Lung disease patient support group gives relaxation workshop

A support group near Kettering that was the first group for those with pulmonary fibrosis in the county has held a relaxation techniques class for patients.

Friday, 1st November 2019, 12:45 pm
Mel Wheeler led a session on relaxation techniques

Pulmonary fibrosis is a lung disease that gradually destroys the lungs and makes breathing difficult. There is no cure and there is no certainty over what causes the disease.

The average life expectancy after diagnosis is between three and five years and diagnosis can take a long time too.

The support group started in January this year and was set up by Penny Tremayne because there was no group in Northamptonshire and it is run in partnership with the charity Action for Pulmonary Fibrosis.

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Before the group was set up, there was no support for pulmonary fibrosis patients in Northamptonshire

Penny said: "We run a support group for people to bring them together to share and learn from each other."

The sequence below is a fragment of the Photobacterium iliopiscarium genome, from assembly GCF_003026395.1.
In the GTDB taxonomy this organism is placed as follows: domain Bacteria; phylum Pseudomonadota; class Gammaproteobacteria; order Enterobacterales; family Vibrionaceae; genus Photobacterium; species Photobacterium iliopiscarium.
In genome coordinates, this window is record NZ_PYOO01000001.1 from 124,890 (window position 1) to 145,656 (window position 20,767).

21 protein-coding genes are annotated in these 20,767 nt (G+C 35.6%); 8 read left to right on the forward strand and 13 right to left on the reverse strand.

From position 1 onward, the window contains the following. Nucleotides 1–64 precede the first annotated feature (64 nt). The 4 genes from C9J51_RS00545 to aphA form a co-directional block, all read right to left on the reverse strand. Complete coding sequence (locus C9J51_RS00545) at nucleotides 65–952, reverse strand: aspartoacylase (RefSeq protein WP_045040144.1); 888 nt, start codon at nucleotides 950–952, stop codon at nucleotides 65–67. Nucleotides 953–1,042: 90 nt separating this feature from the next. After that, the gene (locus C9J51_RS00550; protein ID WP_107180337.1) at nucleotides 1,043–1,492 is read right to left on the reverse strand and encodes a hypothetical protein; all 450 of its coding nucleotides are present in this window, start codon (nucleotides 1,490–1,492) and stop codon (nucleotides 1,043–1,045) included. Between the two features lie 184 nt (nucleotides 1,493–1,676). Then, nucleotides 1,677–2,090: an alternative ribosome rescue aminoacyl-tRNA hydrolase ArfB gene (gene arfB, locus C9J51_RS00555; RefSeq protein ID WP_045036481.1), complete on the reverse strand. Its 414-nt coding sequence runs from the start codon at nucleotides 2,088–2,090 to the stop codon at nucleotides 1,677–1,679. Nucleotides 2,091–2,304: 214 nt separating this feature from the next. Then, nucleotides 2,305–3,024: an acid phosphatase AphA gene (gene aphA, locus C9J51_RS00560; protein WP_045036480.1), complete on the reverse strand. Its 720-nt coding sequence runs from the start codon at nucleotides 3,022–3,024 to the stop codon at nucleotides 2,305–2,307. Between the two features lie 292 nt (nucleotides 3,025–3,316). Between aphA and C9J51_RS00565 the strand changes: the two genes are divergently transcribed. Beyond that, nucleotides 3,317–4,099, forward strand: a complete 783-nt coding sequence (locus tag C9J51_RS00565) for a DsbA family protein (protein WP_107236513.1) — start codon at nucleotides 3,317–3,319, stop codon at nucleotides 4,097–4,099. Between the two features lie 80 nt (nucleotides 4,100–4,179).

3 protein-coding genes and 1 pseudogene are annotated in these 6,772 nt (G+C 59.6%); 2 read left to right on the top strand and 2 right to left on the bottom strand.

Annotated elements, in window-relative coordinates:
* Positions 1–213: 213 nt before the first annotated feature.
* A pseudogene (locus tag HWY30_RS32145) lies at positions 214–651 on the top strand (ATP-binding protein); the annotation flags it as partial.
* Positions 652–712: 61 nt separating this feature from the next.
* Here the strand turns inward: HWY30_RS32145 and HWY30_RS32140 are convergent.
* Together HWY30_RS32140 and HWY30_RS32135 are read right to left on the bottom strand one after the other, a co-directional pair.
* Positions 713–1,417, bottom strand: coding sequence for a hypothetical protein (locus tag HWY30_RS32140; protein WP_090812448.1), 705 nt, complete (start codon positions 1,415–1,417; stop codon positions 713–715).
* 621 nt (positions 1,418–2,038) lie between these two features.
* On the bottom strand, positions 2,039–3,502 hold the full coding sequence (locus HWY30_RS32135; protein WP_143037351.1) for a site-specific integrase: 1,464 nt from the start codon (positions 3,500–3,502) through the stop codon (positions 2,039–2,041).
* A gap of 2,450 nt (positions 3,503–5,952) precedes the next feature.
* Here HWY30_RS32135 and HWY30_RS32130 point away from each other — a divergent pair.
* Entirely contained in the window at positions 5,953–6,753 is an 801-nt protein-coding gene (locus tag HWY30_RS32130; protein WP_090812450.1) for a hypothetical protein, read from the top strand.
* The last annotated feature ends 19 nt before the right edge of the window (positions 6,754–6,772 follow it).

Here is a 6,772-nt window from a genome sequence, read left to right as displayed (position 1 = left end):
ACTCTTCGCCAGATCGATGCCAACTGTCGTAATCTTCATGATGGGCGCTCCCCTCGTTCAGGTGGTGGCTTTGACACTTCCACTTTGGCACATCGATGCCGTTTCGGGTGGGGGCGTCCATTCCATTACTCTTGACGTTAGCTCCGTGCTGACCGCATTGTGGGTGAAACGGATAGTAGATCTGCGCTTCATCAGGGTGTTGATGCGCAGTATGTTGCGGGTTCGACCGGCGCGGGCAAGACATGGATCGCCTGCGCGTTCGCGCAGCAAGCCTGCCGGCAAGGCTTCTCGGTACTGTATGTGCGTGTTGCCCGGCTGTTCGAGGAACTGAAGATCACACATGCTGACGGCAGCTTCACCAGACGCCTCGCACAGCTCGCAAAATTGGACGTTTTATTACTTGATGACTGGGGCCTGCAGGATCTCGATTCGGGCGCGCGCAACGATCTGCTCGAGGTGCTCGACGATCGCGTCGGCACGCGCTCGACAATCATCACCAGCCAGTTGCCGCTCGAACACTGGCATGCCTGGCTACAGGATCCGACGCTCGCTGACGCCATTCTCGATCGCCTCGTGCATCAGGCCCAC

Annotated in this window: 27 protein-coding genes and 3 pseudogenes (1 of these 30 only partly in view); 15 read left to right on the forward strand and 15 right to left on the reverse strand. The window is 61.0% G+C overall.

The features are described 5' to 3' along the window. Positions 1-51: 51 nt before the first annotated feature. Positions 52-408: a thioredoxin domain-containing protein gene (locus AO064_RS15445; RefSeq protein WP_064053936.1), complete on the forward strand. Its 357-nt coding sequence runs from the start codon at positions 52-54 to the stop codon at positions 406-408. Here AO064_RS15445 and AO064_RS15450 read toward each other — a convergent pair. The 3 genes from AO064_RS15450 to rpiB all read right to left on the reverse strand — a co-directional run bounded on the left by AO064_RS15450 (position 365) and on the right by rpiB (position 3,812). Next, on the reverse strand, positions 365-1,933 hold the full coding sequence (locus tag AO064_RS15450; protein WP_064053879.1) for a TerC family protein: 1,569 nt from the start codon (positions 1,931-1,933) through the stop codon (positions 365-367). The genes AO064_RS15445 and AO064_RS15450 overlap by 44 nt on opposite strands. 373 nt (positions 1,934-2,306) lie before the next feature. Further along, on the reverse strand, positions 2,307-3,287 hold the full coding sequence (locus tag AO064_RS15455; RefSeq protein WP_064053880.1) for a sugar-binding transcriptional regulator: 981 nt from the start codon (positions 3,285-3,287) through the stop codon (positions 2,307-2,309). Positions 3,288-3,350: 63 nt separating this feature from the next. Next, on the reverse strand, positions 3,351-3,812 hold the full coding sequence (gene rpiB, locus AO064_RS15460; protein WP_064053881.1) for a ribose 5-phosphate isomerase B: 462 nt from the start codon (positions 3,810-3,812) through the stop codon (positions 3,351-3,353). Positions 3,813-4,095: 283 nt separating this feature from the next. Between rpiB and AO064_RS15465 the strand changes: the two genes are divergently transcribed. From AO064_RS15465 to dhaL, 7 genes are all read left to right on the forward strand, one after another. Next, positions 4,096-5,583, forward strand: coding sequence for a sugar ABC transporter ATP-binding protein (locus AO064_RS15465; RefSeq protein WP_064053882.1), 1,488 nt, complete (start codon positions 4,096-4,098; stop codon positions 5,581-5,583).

The group usually meets on the last Tuesday of every month in Mawsley and at their most recent meeting on October 29 the group learnt about relaxation techniques with guest speaker Mel Wheeler, who is a mental health lecturer at De Montford University.

Penny said: "It was just about showing them a few techniques to enable them to relax and have a bit of fun."

Pulmonary fibrosis is a chronic disease but Penny said not many people are aware of the illness.

The meetings offer support to those with the disease and their families

The British Lung Foundation says pulmonary fibrosis is the end result of many different conditions that cause a build up of scar tissue.

Idiopathic pulmonary fibrosis is the most common type of the disease and occurs in less than five people per 10,000.

Penny Tremayne, whose mother had the disease, said: "The prognosis is worse than cancer but the amount of money that people get is... I can't even tell you without getting angry."

Penny said before the group for Northamptonshire was started, there was very little support for patients.

The meeting was very well attended

She hopes more work through UK Action for Pulmonary Fibrosis will raise the profile of the disease.